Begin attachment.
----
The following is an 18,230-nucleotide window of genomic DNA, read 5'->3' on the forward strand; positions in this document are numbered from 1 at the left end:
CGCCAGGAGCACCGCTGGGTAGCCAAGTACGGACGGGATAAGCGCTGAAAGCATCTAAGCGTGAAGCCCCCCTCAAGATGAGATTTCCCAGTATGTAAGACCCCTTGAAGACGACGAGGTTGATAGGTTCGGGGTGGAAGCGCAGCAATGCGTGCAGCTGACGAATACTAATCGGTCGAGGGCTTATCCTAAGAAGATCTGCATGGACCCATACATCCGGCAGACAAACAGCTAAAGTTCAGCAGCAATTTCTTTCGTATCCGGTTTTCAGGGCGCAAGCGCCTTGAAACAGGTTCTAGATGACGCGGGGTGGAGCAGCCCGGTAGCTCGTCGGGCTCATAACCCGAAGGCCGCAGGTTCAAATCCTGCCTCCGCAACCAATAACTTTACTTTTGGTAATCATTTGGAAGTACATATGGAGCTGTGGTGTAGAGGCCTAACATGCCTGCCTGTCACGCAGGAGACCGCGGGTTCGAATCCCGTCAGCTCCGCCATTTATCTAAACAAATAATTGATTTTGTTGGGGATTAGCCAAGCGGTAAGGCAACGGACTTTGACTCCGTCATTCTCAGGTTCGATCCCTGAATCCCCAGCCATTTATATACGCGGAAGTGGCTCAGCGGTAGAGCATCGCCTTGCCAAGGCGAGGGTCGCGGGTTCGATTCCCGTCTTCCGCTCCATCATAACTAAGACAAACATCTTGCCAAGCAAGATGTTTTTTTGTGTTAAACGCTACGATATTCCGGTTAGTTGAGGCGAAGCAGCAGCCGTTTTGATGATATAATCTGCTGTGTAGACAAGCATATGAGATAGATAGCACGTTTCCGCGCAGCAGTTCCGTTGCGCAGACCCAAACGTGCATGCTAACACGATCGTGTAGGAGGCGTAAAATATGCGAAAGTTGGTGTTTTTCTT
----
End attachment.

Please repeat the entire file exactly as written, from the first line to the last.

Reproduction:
The following is an 18,230-nucleotide window of genomic DNA, read 5'->3' on the forward strand; positions in this document are numbered from 1 at the left end:
CGCCAGGAGCACCGCTGGGTAGCCAAGTACGGACGGGATAAGCGCTGAAAGCATCTAAGCGTGAAGCCCCCCTCAAGATGAGATTTCCCAGTATGTAAGACCCCTTGAAGACGACGAGGTTGATAGGTTCGGGGTGGAAGCGCAGCAATGCGTGCAGCTGACGAATACTAATCGGTCGAGGGCTTATCCTAAGAAGATCTGCATGGACCCATACATCCGGCAGACAAACAGCTAAAGTTCAGCAGCAATTTCTTTCGTATCCGGTTTTCAGGGCGCAAGCGCCTTGAAACAGGTTCTAGATGACGCGGGGTGGAGCAGCCCGGTAGCTCGTCGGGCTCATAACCCGAAGGCCGCAGGTTCAAATCCTGCCTCCGCAACCAATAACTTTACTTTTGGTAATCATTTGGAAGTACATATGGAGCTGTGGTGTAGAGGCCTAACATGCCTGCCTGTCACGCAGGAGACCGCGGGTTCGAATCCCGTCAGCTCCGCCATTTATCTAAACAAATAATTGATTTTGTTGGGGATTAGCCAAGCGGTAAGGCAACGGACTTTGACTCCGTCATTCTCAGGTTCGATCCCTGAATCCCCAGCCATTTATATACGCGGAAGTGGCTCAGCGGTAGAGCATCGCCTTGCCAAGGCGAGGGTCGCGGGTTCGATTCCCGTCTTCCGCTCCATCATAACTAAGACAAACATCTTGCCAAGCAAGATGTTTTTTTGTGTTAAACGCTACGATATTCCGGTTAGTTGAGGCGAAGCAGCAGCCGTTTTGATGATATAATCTGCTGTGTAGACAAGCATATGAGATAGATAGCACGTTTCCGCGCAGCAGTTCCGTTGCGCAGACCCAAACGTGCATGCTAACACGATCGTGTAGGAGGCGTAAAATATGCGAAAGTTGGTGTTTTTCTT